E-books are commonly perceived as offering great potential for learner support but also as struggling to compete with print due to poor on-screen presentation, restrictive licencing and limited range of titles offered. The experience of a group of Irish university libraries shows that, with the right combination of product and subjects, e-books can thrive among students and faculty, while librarians can create more dynamic, relevant and flexible collections than for print. Subscription management is demanding for libraries, however, and licencing issues remain highly problematic, representing a formidable obstacle to full exploitation.
Online journals have firmly established themselves as essential resources for libraries and their users, butdespite the primacy of the book as an information source in most disciplineselectronic books (e-books) have not found the same favour. The potential of e-books to support learning activity has been acknowledged, and new services have emerged (and disappeared) in recent years, but uptake has been slow. Snowhill's overview  in the July/August 2001 issue of D-Lib Magazine noted that some elements key to the success of the e-books market were still taking shape, and this article, while primarily a case study, updates progress in many of these areas and reports actual user experience in academic libraries.
In summer 2001 the Librarians of the Conference of Heads of Irish Universities (CHIU) established a working group to assess the e-books market and to examine the potential of this medium for university libraries, along with any constraints. The key findings of the group in April 2002 were that the market was in a state of flux, uptake was inhibited by poor on-screen presentation and limited availability of titles while licencing models were highly varied. There was, however, a definite feeling that e-books could support learning activities in certain subjects (e.g., business, law, computer science) where information is structured in relatively discrete blocks and where a high premium is placed on currency. The group recommended a one-year subscription to an e-books service, and it was decided to focus on business and computing, two closely linked areas with strong teaching programmes at all seven universities . Safari Tech Books Online emerged as the unanimous choice. The group committed itself to using the subscription period to explore issues for libraries, particularly access, licencing and cost-effectiveness, and for users, emphasising the exploitation of Safari for teaching and learning. This article reports findings from library and user perspectives, seeking to relate them to other studies and services and to future e-book development. It begins with an overview of the Safari service.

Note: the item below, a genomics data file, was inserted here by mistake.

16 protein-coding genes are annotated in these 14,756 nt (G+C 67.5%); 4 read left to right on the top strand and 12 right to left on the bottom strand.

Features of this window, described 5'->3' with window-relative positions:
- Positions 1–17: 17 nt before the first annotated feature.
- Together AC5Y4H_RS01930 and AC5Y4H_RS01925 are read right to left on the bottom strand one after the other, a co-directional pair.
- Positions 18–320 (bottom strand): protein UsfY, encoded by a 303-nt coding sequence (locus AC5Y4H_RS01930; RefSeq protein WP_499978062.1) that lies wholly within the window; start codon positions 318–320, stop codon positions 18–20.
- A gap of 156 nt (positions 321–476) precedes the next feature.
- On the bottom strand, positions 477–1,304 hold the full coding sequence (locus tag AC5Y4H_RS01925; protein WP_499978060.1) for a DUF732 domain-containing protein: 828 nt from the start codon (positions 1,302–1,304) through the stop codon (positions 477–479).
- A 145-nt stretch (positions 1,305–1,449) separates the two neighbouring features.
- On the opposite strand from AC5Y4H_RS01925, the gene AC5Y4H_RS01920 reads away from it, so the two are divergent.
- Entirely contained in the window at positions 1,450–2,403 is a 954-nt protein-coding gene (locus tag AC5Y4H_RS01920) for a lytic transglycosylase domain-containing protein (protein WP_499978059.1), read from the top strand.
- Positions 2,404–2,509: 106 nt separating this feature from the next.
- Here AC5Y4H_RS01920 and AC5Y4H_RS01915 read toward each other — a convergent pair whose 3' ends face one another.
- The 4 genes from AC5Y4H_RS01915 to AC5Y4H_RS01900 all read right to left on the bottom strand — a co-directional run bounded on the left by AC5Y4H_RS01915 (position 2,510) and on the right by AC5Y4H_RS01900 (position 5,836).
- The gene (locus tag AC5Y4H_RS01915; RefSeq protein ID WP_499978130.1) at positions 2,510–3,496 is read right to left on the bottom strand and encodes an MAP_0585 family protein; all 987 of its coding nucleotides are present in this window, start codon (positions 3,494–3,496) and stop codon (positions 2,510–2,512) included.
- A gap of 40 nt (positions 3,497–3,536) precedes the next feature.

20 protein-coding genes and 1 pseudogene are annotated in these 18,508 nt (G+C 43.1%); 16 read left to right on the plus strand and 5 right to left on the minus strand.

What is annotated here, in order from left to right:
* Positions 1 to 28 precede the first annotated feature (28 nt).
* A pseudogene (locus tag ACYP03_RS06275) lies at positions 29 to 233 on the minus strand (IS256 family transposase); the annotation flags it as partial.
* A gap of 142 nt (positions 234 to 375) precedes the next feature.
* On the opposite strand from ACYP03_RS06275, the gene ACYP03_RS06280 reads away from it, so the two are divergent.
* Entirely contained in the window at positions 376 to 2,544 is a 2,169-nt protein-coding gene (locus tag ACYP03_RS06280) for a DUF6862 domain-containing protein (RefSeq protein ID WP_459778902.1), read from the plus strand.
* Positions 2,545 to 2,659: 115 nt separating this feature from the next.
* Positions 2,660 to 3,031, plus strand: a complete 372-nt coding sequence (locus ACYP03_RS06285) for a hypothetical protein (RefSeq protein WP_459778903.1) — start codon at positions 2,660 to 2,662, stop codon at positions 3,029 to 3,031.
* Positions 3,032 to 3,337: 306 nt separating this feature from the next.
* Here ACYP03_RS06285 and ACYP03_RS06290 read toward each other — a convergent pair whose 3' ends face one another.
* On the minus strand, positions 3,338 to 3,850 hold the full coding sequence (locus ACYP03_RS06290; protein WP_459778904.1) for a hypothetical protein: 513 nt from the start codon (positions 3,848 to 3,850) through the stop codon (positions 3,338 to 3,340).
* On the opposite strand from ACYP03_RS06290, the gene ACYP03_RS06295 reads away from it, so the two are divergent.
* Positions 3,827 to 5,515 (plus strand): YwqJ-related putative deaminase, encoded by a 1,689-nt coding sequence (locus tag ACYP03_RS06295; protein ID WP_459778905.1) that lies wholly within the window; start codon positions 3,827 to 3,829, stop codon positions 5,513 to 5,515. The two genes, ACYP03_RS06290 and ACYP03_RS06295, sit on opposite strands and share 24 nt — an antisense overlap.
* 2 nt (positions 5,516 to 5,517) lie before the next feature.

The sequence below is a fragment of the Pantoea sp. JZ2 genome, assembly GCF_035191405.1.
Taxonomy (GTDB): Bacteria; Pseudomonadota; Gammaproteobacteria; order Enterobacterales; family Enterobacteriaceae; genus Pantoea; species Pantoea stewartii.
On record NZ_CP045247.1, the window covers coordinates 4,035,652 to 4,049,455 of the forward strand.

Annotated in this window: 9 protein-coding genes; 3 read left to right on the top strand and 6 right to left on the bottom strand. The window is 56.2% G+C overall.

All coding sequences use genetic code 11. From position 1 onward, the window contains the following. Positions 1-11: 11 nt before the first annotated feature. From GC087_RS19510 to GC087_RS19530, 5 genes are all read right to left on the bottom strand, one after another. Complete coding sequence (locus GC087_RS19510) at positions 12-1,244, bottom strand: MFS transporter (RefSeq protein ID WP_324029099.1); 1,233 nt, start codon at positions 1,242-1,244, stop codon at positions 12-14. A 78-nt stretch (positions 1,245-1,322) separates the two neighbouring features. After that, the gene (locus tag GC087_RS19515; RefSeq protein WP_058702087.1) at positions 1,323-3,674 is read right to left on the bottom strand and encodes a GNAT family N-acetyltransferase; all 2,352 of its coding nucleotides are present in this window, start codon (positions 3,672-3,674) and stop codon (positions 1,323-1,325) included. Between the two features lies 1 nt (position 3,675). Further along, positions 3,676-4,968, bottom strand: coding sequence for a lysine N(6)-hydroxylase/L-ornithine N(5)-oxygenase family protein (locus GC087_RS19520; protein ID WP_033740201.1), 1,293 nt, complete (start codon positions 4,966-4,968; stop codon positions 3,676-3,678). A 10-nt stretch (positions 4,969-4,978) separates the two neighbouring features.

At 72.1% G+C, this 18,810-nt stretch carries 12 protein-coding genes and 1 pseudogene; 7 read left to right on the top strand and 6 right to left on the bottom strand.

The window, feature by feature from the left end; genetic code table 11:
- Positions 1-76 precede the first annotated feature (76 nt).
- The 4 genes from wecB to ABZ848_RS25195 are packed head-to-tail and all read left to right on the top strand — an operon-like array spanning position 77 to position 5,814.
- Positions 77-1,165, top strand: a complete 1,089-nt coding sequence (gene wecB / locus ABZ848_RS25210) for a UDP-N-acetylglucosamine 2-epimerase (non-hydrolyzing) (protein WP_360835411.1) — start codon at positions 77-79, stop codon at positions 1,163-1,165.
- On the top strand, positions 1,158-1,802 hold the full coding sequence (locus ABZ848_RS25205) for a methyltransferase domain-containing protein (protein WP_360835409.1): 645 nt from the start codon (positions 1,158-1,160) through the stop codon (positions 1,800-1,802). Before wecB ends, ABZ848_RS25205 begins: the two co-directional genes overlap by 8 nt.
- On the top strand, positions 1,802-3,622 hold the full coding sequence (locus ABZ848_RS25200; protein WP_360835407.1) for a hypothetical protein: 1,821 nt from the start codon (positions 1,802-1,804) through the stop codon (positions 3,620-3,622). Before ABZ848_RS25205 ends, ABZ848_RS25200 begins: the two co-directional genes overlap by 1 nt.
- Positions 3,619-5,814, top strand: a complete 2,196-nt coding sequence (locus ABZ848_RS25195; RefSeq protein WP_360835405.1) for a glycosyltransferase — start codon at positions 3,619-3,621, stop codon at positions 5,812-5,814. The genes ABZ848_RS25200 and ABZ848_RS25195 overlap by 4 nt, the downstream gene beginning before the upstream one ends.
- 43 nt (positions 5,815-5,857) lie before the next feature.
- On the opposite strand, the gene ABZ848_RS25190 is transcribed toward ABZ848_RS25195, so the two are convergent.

Safari Tech Books Online
Safari  is owned jointly by Pearson Education and O'Reilly and offers the full text of 2,000 titles, growing at about 50 books monthly. O'Reilly is a leading information technology (IT) publisher while Pearson has a number of well-known imprints in IT and business, including Addison-Wesley, Prentice Hall and Sams. There is an unmistakably practical rather than theoretical focus, reflecting the origins of Safari as a service targeted at individual IT professionals rather than the multi-user academic market. The service is delivered via the Web with text in HTML format, requiring no add-on software or specialist hardware. Its interface (Figure 1) is clearly presented, facilitating searching of all subscribed titles simultaneously or of the currently selected title only. A navigation bar on the left of the screen enables users to browse by book subject or by section of the current book. Display of results shows the most relevant sections within any matching book. Text is presented in sections, typically corresponding to three pages of the printed book. This gives faster download times but prevents access to a whole chapter at once and inhibits printing or saving to disk, a modus operandi that suits publishers better than users.